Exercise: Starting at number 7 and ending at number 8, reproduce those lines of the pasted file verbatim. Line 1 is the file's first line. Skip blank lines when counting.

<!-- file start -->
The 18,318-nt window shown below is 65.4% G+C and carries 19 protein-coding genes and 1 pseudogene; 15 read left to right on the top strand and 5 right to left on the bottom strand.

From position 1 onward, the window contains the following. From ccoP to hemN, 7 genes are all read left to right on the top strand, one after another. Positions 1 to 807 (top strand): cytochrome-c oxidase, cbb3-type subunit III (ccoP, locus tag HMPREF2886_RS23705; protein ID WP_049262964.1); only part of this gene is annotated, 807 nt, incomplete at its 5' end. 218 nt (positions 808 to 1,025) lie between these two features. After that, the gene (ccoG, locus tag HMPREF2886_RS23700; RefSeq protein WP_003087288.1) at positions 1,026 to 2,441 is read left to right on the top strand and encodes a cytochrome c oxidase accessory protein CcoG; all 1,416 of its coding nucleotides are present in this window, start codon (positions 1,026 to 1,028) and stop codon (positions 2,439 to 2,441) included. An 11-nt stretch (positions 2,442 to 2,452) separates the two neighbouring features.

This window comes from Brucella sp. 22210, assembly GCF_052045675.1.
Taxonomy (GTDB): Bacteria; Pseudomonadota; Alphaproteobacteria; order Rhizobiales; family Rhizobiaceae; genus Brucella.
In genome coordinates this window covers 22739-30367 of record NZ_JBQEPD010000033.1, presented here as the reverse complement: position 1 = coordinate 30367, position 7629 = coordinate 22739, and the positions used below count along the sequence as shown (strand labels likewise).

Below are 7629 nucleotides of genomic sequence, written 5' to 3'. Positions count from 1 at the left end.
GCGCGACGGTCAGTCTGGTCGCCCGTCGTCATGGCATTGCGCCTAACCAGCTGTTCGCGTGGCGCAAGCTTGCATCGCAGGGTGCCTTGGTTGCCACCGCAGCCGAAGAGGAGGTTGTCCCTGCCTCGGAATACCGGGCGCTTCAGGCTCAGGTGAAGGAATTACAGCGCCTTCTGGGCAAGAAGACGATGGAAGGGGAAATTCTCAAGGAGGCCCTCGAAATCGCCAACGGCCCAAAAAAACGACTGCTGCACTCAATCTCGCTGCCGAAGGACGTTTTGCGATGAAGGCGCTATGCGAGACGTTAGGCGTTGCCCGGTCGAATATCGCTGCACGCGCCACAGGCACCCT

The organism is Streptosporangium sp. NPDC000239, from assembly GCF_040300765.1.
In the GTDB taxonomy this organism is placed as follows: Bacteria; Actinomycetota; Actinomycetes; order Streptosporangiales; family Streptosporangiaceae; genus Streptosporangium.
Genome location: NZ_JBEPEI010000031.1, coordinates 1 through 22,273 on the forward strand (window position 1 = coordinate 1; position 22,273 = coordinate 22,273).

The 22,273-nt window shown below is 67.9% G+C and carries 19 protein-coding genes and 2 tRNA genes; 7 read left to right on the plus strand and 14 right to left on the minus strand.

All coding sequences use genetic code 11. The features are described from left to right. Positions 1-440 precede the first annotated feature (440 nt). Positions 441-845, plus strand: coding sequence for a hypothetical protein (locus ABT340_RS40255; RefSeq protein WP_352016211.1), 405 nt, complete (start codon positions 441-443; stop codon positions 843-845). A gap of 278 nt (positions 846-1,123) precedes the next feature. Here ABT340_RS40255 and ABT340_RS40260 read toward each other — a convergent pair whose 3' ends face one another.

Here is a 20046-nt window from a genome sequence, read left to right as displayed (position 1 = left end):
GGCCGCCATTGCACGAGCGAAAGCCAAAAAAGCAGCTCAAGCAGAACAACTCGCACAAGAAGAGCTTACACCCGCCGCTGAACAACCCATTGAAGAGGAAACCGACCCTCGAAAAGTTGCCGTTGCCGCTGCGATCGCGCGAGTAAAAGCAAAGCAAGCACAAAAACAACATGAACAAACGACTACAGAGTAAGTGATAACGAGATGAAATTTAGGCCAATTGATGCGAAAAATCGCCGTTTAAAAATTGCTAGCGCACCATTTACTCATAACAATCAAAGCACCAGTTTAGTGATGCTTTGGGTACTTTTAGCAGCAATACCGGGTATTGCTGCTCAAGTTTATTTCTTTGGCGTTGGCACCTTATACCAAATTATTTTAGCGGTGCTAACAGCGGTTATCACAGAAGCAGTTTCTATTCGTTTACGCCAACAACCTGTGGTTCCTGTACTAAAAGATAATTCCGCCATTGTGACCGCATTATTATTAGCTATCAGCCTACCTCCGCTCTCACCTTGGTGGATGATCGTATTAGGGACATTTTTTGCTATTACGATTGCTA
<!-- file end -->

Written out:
GCGCGACGGTCAGTCTGGTCGCCCGTCGTCATGGCATTGCGCCTAACCAGCTGTTCGCGTGGCGCAAGCTTGCATCGCAGGGTGCCTTGGTTGCCACCGCAGCCGAAGAGGAGGTTGTCCCTGCCTCGGAATACCGGGCGCTTCAGGCTCAGGTGAAGGAATTACAGCGCCTTCTGGGCAAGAAGACGATGGAAGGGGAAATTCTCAAGGAGGCCCTCGAAATCGCCAACGGCCCAAAAAAACGACTGCTGCACTCAATCTCGCTGCCGAAGGACGTTTTGCGATGAAGGCGCTATGCGAGACGTTAGGCGTTGCCCGGTCGAATATCGCTGCACGCGCCACAGGCACCCT

The organism is Streptosporangium sp. NPDC000239, from assembly GCF_040300765.1.